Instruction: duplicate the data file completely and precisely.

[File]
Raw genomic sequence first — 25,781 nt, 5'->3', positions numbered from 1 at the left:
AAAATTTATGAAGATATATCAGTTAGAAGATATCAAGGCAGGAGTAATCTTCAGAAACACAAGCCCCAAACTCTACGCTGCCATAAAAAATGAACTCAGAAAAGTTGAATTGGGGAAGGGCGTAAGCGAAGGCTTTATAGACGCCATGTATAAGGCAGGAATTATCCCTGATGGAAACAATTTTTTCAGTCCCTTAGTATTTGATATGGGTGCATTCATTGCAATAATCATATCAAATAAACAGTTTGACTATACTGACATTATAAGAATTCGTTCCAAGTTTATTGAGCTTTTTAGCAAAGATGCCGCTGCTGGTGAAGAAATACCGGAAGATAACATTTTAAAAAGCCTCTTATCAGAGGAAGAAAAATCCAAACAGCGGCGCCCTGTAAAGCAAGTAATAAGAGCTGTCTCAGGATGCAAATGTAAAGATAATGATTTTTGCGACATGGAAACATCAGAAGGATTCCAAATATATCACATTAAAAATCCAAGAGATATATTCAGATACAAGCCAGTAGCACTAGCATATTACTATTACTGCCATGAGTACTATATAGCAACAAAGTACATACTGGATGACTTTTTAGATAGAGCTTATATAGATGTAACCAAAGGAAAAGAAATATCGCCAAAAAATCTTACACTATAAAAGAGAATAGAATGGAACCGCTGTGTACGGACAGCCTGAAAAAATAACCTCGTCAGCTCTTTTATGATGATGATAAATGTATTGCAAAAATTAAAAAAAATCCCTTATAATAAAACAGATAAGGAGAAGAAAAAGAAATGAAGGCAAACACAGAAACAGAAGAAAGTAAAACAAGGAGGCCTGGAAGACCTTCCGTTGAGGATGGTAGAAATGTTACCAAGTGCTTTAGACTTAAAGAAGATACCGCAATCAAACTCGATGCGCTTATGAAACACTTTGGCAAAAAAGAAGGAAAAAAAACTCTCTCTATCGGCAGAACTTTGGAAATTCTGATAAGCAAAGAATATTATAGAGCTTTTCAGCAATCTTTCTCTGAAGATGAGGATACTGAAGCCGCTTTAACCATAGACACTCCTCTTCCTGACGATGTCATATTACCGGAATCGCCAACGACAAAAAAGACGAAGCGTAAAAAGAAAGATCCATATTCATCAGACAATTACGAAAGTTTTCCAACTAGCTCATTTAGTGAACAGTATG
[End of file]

Raw genomic sequence first — 25,781 nt, 5'->3', positions numbered from 1 at the left:
AAAATTTATGAAGATATATCAGTTAGAAGATATCAAGGCAGGAGTAATCTTCAGAAACACAAGCCCCAAACTCTACGCTGCCATAAAAAATGAACTCAGAAAAGTTGAATTGGGGAAGGGCGTAAGCGAAGGCTTTATAGACGCCATGTATAAGGCAGGAATTATCCCTGATGGAAACAATTTTTTCAGTCCCTTAGTATTTGATATGGGTGCATTCATTGCAATAATCATATCAAATAAACAGTTTGACTATACTGACATTATAAGAATTCGTTCCAAGTTTATTGAGCTTTTTAGCAAAGATGCCGCTGCTGGTGAAGAAATACCGGAAGATAACATTTTAAAAAGCCTCTTATCAGAGGAAGAAAAATCCAAACAGCGGCGCCCTGTAAAGCAAGTAATAAGAGCTGTCTCAGGATGCAAATGTAAAGATAATGATTTTTGCGACATGGAAACATCAGAAGGATTCCAAATATATCACATTAAAAATCCAAGAGATATATTCAGATACAAGCCAGTAGCACTAGCATATTACTATTACTGCCATGAGTACTATATAGCAACAAAGTACATACTGGATGACTTTTTAGATAGAGCTTATATAGATGTAACCAAAGGAAAAGAAATATCGCCAAAAAATCTTACACTATAAAAGAGAATAGAATGGAACCGCTGTGTACGGACAGCCTGAAAAAATAACCTCGTCAGCTCTTTTATGATGATGATAAATGTATTGCAAAAATTAAAAAAAATCCCTTATAATAAAACAGATAAGGAGAAGAAAAAGAAATGAAGGCAAACACAGAAACAGAAGAAAGTAAAACAAGGAGGCCTGGAAGACCTTCCGTTGAGGATGGTAGAAATGTTACCAAGTGCTTTAGACTTAAAGAAGATACCGCAATCAAACTCGATGCGCTTATGAAACACTTTGGCAAAAAAGAAGGAAAAAAAACTCTCTCTATCGGCAGAACTTTGGAAATTCTGATAAGCAAAGAATATTATAGAGCTTTTCAGCAATCTTTCTCTGAAGATGAGGATACTGAAGCCGCTTTAACCATAGACACTCCTCTTCCTGACGATGTCATATTACCGGAATCGCCAACGACAAAAAAGACGAAGCGTAAAAAGAAAGATCCATATTCATCAGACAATTACGAAAGTTTTCCAACTAGCTCATTTAGTGAACAGTATG